Water-related issues are complex across time and space. The Mekong Region is subject to multiple challenges that are often closely intertwined. This piece provides insights into how knowledge is co-created that can help address some of these complexities.
In August 2023, seventeen activists, civil society actors, and academics – with those designations being rather fluid – from Burma/Myanmar, Việt Nam and beyond, set out to explore how water-related issues impact local livelihoods within different localities in Sóc Trăng province in the Vietnam’s Mekong Delta.
Local farming, Vĩnh Châu town, Sóc Trăng (Photo: Johanna M. Götz)
Quickly realizing that while access to, quality of, and organization around water are crucial, they cannot be seen in isolation of other socio-political and economic issues. As such, our conversations meandered from agricultural production and everyday water use into forms of and reasons for human out-migration, the role of Unions, and the ways processes of financialization, including through loan-indebtment-relationalities, figure into the “socio-natural process by which water and society make and remake each other over space and time” within the hydrosocial cycle.1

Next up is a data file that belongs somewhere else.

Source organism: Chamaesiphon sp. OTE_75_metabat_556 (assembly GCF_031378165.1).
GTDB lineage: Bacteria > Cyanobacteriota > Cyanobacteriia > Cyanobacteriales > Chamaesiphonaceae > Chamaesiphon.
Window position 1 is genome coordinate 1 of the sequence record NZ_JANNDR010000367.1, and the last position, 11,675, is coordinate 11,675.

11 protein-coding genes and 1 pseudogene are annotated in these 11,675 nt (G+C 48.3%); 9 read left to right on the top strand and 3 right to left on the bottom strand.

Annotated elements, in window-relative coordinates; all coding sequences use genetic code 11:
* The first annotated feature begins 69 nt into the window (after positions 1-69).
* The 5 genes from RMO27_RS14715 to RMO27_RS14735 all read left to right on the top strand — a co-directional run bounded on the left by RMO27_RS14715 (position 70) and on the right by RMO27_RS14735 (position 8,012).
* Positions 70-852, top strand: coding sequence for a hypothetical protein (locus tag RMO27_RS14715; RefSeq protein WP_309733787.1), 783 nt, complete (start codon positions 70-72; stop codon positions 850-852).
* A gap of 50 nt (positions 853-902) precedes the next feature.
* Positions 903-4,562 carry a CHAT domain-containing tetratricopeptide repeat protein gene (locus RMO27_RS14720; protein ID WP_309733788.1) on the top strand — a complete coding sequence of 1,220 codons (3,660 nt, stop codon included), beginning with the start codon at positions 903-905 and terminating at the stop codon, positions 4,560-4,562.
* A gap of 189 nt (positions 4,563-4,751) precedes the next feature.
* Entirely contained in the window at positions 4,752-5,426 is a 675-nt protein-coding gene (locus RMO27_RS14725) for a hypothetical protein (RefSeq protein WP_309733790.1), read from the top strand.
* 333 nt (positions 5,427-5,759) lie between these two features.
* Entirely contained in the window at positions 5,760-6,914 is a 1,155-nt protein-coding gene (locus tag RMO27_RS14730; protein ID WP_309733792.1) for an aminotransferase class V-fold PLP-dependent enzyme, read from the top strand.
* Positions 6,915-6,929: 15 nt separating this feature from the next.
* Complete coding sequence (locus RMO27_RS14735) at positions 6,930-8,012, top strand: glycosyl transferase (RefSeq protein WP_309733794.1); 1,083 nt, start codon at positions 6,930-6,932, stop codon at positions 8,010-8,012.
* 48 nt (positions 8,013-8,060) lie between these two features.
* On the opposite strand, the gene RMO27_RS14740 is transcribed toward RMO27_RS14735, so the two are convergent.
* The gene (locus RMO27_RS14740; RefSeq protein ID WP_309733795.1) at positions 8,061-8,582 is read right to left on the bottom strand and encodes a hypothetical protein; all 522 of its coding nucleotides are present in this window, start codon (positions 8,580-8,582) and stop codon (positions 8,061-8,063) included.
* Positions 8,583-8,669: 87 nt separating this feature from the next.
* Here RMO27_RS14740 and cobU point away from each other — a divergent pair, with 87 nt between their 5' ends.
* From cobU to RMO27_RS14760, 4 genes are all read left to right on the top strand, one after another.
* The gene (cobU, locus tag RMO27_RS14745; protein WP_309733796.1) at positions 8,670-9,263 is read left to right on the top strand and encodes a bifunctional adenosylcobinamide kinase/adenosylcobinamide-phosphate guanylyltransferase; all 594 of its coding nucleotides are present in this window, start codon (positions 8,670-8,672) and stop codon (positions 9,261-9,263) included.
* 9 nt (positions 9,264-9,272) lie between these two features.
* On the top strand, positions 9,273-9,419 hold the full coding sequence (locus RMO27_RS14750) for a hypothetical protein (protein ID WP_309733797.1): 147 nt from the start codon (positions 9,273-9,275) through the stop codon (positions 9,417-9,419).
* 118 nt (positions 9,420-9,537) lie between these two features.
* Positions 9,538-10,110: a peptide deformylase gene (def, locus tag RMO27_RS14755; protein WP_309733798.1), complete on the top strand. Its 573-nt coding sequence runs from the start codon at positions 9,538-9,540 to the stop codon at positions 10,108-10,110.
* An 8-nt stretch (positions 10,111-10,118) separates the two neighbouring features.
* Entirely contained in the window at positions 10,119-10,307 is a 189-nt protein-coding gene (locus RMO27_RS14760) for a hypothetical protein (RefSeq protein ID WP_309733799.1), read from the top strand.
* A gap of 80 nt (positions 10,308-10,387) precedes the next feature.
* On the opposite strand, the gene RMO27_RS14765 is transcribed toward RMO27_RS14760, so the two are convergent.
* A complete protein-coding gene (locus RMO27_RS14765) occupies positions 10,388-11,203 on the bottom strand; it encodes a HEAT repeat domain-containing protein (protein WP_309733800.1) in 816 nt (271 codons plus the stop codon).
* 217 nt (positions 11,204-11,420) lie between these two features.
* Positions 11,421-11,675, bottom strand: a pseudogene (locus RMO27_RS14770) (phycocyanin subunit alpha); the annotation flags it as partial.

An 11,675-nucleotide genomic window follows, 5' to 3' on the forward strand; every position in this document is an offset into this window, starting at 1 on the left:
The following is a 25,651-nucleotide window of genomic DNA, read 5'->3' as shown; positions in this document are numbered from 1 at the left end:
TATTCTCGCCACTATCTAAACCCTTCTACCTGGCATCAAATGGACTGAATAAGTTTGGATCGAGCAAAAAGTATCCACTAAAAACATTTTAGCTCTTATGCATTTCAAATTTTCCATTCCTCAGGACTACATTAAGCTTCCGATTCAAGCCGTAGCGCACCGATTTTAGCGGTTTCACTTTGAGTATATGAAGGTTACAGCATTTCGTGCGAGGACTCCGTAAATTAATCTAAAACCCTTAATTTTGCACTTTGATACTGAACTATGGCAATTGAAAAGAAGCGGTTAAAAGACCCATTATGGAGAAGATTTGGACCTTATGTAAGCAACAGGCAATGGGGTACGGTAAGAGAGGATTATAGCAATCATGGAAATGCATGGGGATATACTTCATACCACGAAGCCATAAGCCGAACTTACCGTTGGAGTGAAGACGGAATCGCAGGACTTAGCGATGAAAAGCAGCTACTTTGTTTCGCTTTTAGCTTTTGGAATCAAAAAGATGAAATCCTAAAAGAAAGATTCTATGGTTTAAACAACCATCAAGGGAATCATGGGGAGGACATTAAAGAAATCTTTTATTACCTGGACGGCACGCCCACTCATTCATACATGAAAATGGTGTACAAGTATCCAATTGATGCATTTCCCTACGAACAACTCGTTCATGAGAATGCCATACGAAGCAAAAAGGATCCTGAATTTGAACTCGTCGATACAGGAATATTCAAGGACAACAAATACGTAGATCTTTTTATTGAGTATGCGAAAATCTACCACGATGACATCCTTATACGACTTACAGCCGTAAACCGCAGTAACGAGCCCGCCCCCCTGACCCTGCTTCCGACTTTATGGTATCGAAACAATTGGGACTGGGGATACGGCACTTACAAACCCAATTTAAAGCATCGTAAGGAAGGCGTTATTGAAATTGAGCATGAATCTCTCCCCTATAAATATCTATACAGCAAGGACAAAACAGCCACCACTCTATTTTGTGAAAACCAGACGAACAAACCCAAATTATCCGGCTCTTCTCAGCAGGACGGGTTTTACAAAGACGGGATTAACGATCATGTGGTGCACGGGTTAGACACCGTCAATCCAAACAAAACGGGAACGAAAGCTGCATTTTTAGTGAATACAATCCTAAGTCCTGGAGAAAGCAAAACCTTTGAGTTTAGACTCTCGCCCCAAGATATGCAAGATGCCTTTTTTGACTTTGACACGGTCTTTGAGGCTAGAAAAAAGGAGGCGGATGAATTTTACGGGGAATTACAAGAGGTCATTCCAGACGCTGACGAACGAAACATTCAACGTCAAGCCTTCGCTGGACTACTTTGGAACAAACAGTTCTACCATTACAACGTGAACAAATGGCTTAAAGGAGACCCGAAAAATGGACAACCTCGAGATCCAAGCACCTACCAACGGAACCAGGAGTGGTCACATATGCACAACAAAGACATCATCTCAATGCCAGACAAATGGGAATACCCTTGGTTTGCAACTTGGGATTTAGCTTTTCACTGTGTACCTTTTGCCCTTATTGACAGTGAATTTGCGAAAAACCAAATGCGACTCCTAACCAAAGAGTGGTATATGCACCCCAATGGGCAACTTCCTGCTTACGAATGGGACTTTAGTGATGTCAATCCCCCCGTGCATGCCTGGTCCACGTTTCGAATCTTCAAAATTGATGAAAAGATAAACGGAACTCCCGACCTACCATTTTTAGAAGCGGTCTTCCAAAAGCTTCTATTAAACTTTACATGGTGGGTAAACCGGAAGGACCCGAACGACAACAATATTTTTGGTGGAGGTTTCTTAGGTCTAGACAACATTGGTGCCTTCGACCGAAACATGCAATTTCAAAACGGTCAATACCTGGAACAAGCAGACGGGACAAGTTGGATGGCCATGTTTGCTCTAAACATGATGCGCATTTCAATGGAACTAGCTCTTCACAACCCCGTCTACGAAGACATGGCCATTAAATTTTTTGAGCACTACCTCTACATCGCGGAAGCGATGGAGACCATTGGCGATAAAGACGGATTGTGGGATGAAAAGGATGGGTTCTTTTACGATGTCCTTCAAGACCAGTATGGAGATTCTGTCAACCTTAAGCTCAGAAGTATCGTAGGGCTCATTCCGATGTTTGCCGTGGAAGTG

With the goal of building capacities and fostering solidarities across locations, the visit aimed to both learn more about localized water-related issues and explore and discuss what a process of co-creating knowledge implies across differences. In this spirit, this article is the result of a co-writing process and thus, weaves together different pieces of writings and voices to provide some first insights from our project.